Background and Aim: Since 2015, local newspapers reported that pig and poultry farmers in Uganda use antiretroviral
drugs (ARVs) to promote growth in animals and control diseases. This study was conducted to assess farmers’ knowledge,
attitude and perceptions about the use of antiretroviral drugs as boosters in pigs and poultry and the possibility of detecting
the antiretroviral drugs in meat using available laboratory methods.
Materials and Methods: In 2019, a cross-sectional study was conducted in ten districts in Uganda. In 20 focus group
discussions with 100 pig and poultry farmers and 70 animal health service providers, we assessed the use of ARV in
livestock enterprises. Subsequently, samples of chicken, pigs, and animal feeds were collected from volunteer participants,
and screened for residues of saquinavir, lopinavir, nevirapine, and efavirenz using liquid chromatography-tandem mass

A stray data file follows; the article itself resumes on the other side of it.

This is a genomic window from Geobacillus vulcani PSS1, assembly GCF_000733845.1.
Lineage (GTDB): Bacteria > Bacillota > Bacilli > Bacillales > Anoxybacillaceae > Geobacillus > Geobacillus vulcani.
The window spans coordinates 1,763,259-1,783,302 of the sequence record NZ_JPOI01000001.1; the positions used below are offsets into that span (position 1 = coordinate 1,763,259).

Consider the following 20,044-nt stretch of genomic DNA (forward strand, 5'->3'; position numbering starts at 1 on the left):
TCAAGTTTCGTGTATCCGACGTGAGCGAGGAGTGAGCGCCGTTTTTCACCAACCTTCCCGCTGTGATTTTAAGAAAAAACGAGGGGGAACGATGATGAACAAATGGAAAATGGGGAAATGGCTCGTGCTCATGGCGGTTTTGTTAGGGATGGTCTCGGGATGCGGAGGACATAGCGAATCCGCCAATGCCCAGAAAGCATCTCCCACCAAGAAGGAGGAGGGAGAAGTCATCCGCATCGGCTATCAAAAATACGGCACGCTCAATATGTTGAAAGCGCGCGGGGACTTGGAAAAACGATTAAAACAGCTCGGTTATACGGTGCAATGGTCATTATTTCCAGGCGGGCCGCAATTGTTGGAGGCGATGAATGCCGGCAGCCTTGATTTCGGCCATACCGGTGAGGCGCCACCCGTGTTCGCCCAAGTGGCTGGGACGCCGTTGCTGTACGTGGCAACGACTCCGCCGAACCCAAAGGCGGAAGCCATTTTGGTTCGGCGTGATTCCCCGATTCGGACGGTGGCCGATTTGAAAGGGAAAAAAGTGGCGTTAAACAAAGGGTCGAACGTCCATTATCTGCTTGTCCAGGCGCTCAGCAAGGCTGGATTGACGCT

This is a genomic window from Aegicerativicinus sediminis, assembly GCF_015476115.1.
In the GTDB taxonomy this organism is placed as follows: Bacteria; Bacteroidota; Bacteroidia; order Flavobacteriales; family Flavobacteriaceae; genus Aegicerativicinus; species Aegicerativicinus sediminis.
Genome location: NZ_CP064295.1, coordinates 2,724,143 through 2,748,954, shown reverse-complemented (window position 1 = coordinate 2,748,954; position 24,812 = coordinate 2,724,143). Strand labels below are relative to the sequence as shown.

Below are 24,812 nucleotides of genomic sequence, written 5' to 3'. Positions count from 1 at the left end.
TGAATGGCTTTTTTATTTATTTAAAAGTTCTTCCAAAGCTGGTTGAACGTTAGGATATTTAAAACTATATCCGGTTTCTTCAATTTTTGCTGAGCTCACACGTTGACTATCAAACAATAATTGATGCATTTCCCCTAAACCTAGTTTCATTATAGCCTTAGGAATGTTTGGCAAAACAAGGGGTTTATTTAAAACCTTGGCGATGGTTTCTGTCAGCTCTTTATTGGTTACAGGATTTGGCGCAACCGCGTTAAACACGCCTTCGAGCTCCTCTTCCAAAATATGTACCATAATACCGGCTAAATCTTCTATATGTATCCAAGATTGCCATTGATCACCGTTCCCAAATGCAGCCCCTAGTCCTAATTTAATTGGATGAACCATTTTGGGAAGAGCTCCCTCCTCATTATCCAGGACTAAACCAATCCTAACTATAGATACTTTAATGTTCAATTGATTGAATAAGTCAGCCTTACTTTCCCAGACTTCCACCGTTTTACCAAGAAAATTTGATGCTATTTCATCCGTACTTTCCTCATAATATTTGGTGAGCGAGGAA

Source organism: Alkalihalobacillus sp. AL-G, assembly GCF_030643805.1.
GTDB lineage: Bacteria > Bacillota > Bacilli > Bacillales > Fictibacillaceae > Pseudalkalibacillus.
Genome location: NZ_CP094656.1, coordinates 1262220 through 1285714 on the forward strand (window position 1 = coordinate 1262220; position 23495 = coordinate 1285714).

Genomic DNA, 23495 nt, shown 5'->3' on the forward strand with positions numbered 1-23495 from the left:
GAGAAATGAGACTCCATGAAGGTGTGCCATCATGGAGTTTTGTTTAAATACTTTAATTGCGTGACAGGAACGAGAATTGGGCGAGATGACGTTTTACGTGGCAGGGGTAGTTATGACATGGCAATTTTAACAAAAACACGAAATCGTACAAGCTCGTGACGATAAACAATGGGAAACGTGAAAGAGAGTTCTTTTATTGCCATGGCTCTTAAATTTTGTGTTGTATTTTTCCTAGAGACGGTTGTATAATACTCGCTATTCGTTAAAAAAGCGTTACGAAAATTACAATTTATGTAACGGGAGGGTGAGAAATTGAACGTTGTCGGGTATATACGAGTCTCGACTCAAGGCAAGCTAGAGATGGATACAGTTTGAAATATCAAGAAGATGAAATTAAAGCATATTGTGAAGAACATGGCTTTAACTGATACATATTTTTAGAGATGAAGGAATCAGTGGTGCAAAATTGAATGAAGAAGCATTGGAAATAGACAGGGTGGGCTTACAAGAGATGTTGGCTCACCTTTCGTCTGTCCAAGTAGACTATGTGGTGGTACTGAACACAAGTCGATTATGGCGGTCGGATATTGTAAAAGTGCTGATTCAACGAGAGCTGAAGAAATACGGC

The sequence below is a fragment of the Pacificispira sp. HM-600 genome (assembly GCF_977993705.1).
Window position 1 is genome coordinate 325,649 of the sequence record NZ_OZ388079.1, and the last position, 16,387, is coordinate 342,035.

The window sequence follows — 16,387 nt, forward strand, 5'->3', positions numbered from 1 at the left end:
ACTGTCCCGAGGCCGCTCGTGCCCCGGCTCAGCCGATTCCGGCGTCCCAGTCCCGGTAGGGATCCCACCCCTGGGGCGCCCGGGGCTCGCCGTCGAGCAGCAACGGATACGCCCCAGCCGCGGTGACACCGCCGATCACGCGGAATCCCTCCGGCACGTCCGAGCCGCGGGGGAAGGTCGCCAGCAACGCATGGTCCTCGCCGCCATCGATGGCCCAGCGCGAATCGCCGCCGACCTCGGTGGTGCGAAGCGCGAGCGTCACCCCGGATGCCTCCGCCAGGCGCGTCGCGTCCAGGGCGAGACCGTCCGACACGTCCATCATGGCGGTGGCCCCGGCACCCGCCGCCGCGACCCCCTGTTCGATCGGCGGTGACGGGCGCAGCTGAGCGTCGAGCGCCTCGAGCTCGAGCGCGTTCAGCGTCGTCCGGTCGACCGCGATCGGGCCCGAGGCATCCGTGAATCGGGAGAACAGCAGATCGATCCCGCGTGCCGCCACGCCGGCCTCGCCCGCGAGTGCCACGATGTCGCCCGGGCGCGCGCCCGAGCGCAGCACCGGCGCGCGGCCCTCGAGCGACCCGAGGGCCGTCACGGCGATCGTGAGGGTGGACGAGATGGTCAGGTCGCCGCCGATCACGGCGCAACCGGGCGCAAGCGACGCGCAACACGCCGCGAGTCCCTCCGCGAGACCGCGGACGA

Results: Participants in all ten districts were predominantly smallholder farmers supplying the local markets. All groups
reported the use of ARVs in pigs and broiler birds but not in layer hens. In the absence of good quality feeds, the motivation
for feeding ARVs was rapid animal weight gain, as well as the control of animal diseases, for which farmers have no
alternative solutions. ARVs were obtained within the community for free, against cash, or in-kind payment. Residues of
lopinavir were detected in four, and saquinavir in seven districts, and all three sample matrices.
Conclusion: Our study findings confirm anecdotal news reports on ARV use in livestock. While our findings are not
generalizable to the whole country, they call for a representative follow-up. As the drugs were detected in tissues destined
for human consumption, the potential risk to human health warrants further investigation.
Ndoboli, D., Nganga, F., Lukuyu, B., Wieland, B., Grace, D., Braun, A. von and Roesel, K. 2021. The misuse of antiretrovirals to boost pig and poultry productivity in Uganda and potential implications for public health. International Journal of One Health 7(1): 88–95.